What’s next?

Google online advertising to get me to license Blackdot, Qwarie, and Vesper technology?

Here’s the problem:

There are too many companies chasing available policeware and intelware dollars. Established vendors capture the significant projects; for example, Darpa awarded a hefty machine learning contract to BAE Systems, one of the go-to vendors of advanced technology to defense, law enforcement, and intelligence entities.

But every dominant vendor like BAE Systems, there are dozens, if not hundreds, of smaller firms vying to contract. These smaller firms usually work within the procedures which began taking shape in World War II, largely influenced by countries like Britain and several others.

The new companies appear to support the Facebook- and Google-type approach to business. From move fast and break things to digital misdirection, the approach to generating revenue from LE and intel related products and services is shifting. Forget the low profile, off the radar approach. Today it is big trade show booths, podcasts, videos, webinars, and increasingly Madison Avenue style marketing.

Not surprisingly, the three examples cited in this essay are quite different. Cellebrite is virtue signaling. NSO Group is struggling with a lone wolf action. Banjo is dealing with a founder’s youthful dalliance with distasteful activities.

It is indeed risky to generalize. Nevertheless, something is happening within the policeware and intelware market sector. I cannot recall a cluster of news events about LE and intel service providers which startle and surprise in a triple tap moment.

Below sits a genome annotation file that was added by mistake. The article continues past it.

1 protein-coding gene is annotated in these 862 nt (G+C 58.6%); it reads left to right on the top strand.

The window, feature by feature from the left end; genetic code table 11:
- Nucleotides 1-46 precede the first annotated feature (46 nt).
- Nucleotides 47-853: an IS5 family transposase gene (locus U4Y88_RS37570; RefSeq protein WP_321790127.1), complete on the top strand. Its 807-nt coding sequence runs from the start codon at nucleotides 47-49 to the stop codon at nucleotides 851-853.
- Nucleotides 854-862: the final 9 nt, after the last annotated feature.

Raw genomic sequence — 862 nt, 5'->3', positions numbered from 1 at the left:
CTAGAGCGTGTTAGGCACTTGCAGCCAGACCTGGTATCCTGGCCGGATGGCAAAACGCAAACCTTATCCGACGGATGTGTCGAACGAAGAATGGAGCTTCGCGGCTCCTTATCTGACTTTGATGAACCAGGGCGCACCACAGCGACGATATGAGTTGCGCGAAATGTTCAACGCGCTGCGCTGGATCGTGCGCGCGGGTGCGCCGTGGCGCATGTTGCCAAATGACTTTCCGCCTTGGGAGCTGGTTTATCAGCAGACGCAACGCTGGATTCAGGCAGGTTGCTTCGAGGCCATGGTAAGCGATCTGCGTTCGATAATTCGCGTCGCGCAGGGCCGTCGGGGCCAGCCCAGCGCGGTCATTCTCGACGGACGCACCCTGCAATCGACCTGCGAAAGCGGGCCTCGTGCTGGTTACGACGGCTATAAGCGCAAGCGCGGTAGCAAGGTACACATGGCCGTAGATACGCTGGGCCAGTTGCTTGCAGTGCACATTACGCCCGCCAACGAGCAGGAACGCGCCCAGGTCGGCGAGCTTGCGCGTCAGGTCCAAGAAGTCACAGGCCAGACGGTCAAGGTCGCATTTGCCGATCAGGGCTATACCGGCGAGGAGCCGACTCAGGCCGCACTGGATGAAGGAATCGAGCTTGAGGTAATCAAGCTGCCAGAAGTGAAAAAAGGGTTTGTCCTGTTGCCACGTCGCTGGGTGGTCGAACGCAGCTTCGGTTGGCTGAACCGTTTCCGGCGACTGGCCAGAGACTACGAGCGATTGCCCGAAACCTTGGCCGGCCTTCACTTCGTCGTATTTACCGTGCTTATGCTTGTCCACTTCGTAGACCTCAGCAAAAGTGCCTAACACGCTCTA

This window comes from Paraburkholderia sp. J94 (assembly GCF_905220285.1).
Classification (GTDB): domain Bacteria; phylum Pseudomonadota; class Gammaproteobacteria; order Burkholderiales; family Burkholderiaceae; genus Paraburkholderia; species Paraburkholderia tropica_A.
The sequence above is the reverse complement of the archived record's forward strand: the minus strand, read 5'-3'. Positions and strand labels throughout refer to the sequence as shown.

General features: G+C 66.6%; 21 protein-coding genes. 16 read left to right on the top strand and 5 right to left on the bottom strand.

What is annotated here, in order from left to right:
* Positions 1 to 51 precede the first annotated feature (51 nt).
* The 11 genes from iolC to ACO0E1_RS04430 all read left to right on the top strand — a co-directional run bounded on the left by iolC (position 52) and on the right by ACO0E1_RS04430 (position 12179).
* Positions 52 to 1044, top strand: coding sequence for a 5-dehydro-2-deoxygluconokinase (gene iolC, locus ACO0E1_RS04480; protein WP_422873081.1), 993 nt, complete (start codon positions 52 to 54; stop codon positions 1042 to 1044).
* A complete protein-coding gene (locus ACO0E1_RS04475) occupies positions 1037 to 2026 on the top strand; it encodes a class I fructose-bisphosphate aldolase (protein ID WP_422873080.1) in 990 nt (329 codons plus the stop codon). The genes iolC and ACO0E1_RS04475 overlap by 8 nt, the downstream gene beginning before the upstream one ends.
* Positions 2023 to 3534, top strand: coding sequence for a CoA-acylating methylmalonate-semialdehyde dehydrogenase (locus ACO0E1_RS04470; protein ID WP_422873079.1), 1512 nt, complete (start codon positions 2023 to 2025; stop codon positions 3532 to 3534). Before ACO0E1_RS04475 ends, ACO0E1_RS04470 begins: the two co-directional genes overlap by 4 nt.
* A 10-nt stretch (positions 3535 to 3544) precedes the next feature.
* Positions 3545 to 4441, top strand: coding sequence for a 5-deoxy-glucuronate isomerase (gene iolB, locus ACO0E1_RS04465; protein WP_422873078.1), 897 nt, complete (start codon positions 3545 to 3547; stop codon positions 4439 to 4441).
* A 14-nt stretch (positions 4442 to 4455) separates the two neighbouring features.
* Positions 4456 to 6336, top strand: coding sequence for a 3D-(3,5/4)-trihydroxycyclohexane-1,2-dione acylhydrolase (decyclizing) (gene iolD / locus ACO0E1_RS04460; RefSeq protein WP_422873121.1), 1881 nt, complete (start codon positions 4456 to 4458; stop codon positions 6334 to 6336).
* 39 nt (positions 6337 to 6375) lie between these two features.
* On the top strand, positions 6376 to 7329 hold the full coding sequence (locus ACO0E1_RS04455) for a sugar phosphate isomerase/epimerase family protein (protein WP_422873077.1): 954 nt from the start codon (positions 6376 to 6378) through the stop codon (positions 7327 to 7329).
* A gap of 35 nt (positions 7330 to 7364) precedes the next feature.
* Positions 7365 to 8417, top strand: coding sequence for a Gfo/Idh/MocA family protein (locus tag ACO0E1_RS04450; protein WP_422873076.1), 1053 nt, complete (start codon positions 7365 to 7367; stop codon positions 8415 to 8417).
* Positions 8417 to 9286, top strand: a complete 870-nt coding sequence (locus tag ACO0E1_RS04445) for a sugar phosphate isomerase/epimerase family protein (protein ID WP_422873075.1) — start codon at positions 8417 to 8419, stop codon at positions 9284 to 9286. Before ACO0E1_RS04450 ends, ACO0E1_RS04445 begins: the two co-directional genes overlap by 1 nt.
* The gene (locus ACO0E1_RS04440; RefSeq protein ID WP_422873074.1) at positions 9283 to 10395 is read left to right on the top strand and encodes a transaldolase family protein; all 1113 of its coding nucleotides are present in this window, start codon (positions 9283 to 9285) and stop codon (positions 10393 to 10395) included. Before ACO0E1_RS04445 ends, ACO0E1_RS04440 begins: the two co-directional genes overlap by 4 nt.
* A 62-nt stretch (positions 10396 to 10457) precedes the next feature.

Is there a fix? I want to be positive. Other firms in this sector have an opportunity to assess what their staff are doing with products and services of a quite special nature. Like the nuclear industry, great management effort is needed on an ongoing basis to ensure that secrets remain secret.

The nuclear industry may not be perfect. But at this moment in time, policeware and intelware vendors may want to examine the hiring, management, and institutional approaches in use for decades.

Regulation may be useful, but policeware and intelware is a global activity. Self-control, ethical behavior, and tight management controls are necessary. Easy to say but tough to do because of the revenue pressure many of these vendors face. Plus, outsourcing means that government agencies often cannot do their work without third party support. There is a weird symbiosis visible today: Funding sources, technologists, enforcement officers, procurement professionals, and managers with an MBA.

Bad actors love these revelations. Each item of information that reveals capabilities, weaknesses, and methodologies helps those who would undertake criminal or deleterious activities.

Unless the vendors themselves button up, the unmentionables will be exposed and flap in the wind.

Stephen E Arnold, April 29, 2020


Comments are closed.

  • Archives

  • Recent Posts

  • Meta